Defending India

With challenges on two fronts, India would have to gradually raise its defence spending
to deal with increasing external threats

Defending India

(Visuals: Sayan Chatterjee)

Presenting the Union Budget for 2021-22, Union Finance Minister Nirmala Sitharaman allocated Rs 4.78 lakh crore including outlay for payment of pensions against last year’s Rs 4.71 lakh crore. The amount includes capital expenditure worth Rs 1.35 lakh crore to purchase new weapons, aircraft, warships and other military hardware against the capital outlay of Rs 1.13 lakh crore during 2020- 21. At a time when India is locked in a prolonged standoff with China in eastern Ladakh, straining its resources, Union Finance Minister Nirmala Sitharaman allocated Rs 3.62 lakh crore, excluding pensions, for defence expenditure ~ up by 7.4 per cent from last year. The total outlay for the Defence Ministry in Budget 2021 is pegged at Rs 4,78,195.62 crore, with pension liabilities down by Rs 18,000 crore from the present fiscal. The outlay for weapons and modernisation has been increased from Rs 1,13,734 lakh crore last year to Rs 1,35,060 crore for 2021-22 ~ a rise of 18 per cent. The increased budget for modernisation will help the armed forces equip themselves with new weapon systems and spares. In this year’s budget, the capital outlay for the Indian Army is Rs 36,481 crore, for the Air Force it is Rs 53, 214 crore and for the Navy, it is Rs 33,253 crore.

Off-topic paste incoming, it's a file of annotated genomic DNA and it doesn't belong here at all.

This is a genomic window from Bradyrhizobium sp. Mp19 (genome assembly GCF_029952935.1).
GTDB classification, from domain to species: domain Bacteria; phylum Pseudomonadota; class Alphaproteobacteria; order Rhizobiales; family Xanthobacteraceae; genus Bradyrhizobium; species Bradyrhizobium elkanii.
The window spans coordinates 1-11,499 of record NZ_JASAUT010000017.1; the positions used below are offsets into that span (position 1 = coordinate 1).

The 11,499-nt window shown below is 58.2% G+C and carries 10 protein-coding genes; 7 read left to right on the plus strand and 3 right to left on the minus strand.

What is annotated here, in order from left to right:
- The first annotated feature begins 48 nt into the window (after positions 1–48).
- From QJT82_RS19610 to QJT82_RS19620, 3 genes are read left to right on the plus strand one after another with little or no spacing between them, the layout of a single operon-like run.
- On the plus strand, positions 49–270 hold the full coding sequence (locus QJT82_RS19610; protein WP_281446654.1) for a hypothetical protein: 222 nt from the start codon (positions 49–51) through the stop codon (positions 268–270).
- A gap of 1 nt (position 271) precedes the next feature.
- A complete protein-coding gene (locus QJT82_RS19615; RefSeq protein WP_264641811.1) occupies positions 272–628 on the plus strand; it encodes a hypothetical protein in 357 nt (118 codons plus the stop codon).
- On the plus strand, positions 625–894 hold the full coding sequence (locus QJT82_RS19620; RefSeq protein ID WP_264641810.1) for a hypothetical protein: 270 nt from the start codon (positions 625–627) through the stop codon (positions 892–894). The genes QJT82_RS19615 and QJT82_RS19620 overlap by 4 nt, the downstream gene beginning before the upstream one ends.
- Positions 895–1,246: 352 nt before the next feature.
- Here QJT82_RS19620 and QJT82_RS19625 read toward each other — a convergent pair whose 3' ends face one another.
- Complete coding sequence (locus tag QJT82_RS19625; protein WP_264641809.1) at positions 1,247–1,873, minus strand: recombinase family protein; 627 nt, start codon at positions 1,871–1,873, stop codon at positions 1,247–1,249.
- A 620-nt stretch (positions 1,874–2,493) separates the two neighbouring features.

Defence Minister Rajnath Singh thanked Prime Minister Narendra Modi and Mrs. Sitharaman for increasing the defence budget. “I specially thank PM & FM for increasing the defence budget to 4.78 lakh crore for FY21-22 which includes capital expenditure worth Rs 1.35 lakh crore. It is nearly 19 percent increase in Defence capital expenditure. This is highest ever increase in capital outlay for defence in 15yrs,” Singh tweeted.

The total revenue expenditure, which includes expenses on payment of salaries and maintenance of establishments, has been pegged at Rs 3.37 lakh crore. The total revenue expenditure included Rs 1.15 lakh crore for payment of pensions.


Budget documents revealed that the Defence Ministry spent an additional Rs 20,776 crore for buying new weapon systems and spares for the armed forces in the present fiscal over and above the funds allocated for the purpose.

The amount has been used to acquire equipment like the Spice-2000 bombs, Spike antitank guided missiles, SiG Sauer assault rifles, Excalibur ammunition, multiple types of aircraft spares from Russia along with ammunition for tanks and fighter jets. There was an expectation for a significant increase in the allocation to the forces, given the added strain of deployments in the Ladakh, where about 50,000 troops have been stationed through the harsh winter. While it was the Indian Army holding fort at the Ladakh borders during the tensions that started last year in May, the jump in revised expenditures for 2020-21 of the Navy and Air Force was much more. Last year, the Indian Air Force’s original allocation was exceeded by Rs 11,773 crore and the Navy spent Rs 10,854 crore over their budget. In comparison, the Army spent Rs 821 crore above its allocation.